The farce of the Pujo Committee ended without a single well-known opponent of the money creators being allowed to appear or testify. As far as Samuel Untermyer was concerned, Senator LaFollette and Congressman Charles Augustus Lindbergh had never existed. […] At the close of the hearings, the bankers and their subsidized newspapers claimed that the only way to break the “Money Trust monopoly” was to enact the banking and currency legislation now being proposed to Congress, a bill which would be passed a year later as the Federal Reserve Act. The press seriously demanded that the New York banking monopoly be broken by turning over the administration of the new banking system to the most knowledgeable banker of them all, Paul Warburg. […]

The Presidential campaign of 1912 records one of the more interesting political upsets in American history. The incumbent, William Howard Taft, was a popular president, and the Republicans, in a period of general prosperity, were firmly in control of the government through a Republican majority in both houses. The Democratic challenger, Woodrow Wilson, Governor of New Jersey, had no national recognition, and was a stiff, austere man who excited little public support. Both parties included a monetary reform bill in their platforms: The Republicans were committed to the Aldrich Plan, which had been denounced as a Wall Street plan, and the Democrats had the Federal Reserve Act. Neither party bothered to inform the public that the bills were almost identical except for the names. In retrospect, it seems obvious that the money creators decided to dump Taft and go with Wilson. […]

Since the bankers were financing both candidates, they would win regardless of the outcome. Later Congressional testimony showed that in the firm of Kuhn Loeb Company, Felix Warburg was supporting Taft, Paul Warburg and Jacob Schiff were supporting Wilson. The result was that a Democratic Congress and a Democratic President were elected in 1912 to get the central bank legislation passed. It seems probable that the identification of the Aldrich Plan as a Wall Street operation predicted that it would have a difficult passage through Congress, as the Democrats would solidly oppose it, whereas a successful Democratic candidate, supported by a Democratic Congress, would be able to pass the central bank plan. […] Col. Garrison, an agent of Brown Brothers bankers, later Brown Brothers Harriman, wrote in this book, “Paul Warburg is the man who got the Federal Reserve Act together after the Aldrich Plan aroused such nationwide resentment and opposition. The mastermind of both plans was Baron Alfred Rothschild of London.” […]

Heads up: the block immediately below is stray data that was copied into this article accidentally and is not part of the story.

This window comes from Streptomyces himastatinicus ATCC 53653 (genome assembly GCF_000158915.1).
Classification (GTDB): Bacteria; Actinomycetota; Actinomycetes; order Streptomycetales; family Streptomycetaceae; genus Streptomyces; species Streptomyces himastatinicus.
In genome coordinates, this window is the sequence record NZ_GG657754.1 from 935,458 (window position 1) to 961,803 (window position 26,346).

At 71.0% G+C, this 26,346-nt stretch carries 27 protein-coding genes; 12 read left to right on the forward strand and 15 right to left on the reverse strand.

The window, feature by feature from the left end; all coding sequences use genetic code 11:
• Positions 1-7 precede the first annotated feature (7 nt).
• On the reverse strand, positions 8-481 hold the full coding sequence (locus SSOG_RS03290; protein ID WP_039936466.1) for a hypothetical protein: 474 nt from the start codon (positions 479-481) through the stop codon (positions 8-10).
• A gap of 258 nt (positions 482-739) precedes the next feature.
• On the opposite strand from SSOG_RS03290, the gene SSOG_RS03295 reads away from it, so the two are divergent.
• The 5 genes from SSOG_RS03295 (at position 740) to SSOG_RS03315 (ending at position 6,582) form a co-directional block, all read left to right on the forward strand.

Colonel Edward Mandell House was referred to by Rabbi Stephen Wise in his autobiography, Challenging Years as “the unofficial Secretary of State”. House noted that he and Wilson knew that in passing the Federal Reserve Act, they had created an instrument more powerful than the Supreme Court. The Federal Reserve Board of Governors actually comprised a Supreme Court of Finance, and there was no appeal from any of their rulings. […]

In 1911, prior to Wilson’s taking office as President, Colonel House had returned to his home in Texas and completed a book called Philip Dru, Administrator. Ostensibly a novel, it was actually a detailed plan for the future government of the United States, “which would establish Socialism as dreamed by Karl Marx”, according to House.